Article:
On Sunday, the government of South Korea announced that it was extending its air defense zone to include Socotra Rock, a submerged pinnacle in the Yellow Sea. The Korean air defense zone now overlaps with the air defense zones already claimed by both China and Japan and is expected to increase tensions in the region. Both Korea and China had already claimed the rock as part of of each countrys’ “exclusive economic zones,” (EEZ).
Socotra Rock is fifteen feet below the surface at low tide and yet, is the subject of legends. The rock was discovered by the British merchant ship Socotra in 1900 roughly 150 kilometers southwest of the Korean island of Jeju. The fisherman of Jeju have a legend of an island where the spirits of fishermen who perished at sea went to dwell. The mythical island was called both “Parangdo” and “Ieodo.” With the discovery of Socotra Rock, the South Korean government claimed a direct connection between these legends and the rock, claiming that the traditional saying that “One who sees Parangdo would never return” refers to the danger facing sailors when high waves allow the rock to break the surface. The South Korean government, referring to the rock as Ieodo have claimed it as part of their territory since 1952, a claim which has never been recognized by China. In 1995, the Ieodo Ocean Research Station was built on a platform above the rock.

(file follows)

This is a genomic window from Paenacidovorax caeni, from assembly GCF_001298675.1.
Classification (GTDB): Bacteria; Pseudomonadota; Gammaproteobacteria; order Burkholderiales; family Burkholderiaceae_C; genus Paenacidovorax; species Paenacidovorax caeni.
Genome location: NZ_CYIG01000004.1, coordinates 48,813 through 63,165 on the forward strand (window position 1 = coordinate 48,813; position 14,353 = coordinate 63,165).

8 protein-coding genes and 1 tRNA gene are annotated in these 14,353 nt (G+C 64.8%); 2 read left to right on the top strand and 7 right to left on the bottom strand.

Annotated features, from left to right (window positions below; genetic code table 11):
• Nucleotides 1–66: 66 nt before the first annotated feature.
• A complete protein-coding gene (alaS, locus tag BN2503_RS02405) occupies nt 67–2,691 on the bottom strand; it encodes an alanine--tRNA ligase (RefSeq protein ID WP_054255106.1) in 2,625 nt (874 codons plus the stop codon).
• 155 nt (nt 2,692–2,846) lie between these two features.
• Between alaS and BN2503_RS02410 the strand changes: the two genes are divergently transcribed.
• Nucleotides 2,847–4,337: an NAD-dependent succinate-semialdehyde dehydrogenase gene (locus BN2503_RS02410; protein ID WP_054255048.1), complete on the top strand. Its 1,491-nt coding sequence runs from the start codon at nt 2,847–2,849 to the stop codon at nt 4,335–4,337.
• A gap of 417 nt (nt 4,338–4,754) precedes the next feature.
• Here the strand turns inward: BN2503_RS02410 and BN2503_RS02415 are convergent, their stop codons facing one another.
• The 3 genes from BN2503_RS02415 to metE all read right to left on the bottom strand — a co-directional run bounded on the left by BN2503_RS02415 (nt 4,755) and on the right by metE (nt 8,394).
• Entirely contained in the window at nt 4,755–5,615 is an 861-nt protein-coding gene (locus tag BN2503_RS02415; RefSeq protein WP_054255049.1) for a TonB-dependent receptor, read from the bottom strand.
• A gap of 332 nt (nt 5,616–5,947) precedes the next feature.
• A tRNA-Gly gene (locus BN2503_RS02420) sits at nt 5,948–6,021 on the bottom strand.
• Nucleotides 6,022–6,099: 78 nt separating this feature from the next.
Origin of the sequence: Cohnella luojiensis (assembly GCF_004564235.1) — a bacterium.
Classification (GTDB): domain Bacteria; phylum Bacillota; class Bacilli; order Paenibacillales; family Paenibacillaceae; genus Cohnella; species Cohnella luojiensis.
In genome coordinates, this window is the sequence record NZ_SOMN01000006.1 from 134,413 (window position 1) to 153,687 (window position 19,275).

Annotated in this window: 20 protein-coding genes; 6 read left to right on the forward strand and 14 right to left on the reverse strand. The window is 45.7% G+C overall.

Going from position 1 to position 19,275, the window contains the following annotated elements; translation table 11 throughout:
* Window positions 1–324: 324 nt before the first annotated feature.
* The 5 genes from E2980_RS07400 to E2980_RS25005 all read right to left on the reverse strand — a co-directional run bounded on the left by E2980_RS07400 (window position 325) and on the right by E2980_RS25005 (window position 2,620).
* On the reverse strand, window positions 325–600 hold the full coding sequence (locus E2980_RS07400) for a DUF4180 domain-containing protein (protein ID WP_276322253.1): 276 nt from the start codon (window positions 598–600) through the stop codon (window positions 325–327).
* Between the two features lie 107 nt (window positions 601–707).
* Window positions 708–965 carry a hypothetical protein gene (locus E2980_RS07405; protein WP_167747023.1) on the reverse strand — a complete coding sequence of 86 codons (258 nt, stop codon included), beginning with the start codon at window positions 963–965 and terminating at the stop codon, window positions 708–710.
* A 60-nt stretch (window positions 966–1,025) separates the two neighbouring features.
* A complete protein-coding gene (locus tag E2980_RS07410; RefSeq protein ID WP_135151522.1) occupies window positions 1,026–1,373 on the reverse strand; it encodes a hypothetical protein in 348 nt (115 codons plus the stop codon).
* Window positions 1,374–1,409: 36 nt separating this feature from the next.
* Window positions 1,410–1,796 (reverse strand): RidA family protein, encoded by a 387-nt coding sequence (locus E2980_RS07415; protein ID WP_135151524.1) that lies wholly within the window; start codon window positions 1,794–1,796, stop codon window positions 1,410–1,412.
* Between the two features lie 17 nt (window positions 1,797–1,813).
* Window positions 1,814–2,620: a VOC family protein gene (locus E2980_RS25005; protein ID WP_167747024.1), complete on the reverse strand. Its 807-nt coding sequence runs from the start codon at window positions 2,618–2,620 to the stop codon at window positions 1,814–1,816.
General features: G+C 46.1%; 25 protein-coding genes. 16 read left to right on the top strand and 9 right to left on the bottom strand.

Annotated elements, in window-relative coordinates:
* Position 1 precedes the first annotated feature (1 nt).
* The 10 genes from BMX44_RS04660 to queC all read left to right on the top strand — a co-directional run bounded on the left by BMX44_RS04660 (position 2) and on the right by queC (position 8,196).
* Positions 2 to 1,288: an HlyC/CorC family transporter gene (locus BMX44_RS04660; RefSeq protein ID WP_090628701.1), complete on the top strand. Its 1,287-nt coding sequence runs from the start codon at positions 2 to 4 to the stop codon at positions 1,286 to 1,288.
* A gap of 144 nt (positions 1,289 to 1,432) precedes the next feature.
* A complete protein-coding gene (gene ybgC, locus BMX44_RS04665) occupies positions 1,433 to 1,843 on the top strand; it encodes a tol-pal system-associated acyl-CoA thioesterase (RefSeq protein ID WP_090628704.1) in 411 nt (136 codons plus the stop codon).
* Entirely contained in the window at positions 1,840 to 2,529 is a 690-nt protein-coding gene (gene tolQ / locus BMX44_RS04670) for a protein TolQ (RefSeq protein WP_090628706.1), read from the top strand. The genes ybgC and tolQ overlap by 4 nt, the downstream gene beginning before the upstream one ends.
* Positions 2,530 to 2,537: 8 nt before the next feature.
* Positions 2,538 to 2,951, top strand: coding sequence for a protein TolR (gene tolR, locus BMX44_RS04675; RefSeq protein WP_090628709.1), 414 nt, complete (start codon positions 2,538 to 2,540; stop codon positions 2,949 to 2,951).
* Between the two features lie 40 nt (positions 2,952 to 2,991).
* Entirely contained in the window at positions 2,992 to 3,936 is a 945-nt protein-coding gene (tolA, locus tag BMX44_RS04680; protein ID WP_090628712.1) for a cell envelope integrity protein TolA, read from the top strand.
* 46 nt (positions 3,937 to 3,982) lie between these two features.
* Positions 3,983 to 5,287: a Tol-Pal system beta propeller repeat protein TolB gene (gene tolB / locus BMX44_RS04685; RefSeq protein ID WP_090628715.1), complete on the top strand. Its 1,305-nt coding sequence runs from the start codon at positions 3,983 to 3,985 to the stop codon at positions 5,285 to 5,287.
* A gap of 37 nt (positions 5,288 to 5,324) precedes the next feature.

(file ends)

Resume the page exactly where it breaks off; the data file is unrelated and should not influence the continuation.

This is not the first time that Socotra Rock has been the focus of an international concern. In 1963, the Chinese ship Yuejin sank on her maiden voyage. The crew of the ship claimed to have been attacked by a torpedo but further investigation showed, due to an error in navigation, the ship had struck Socotra Rock.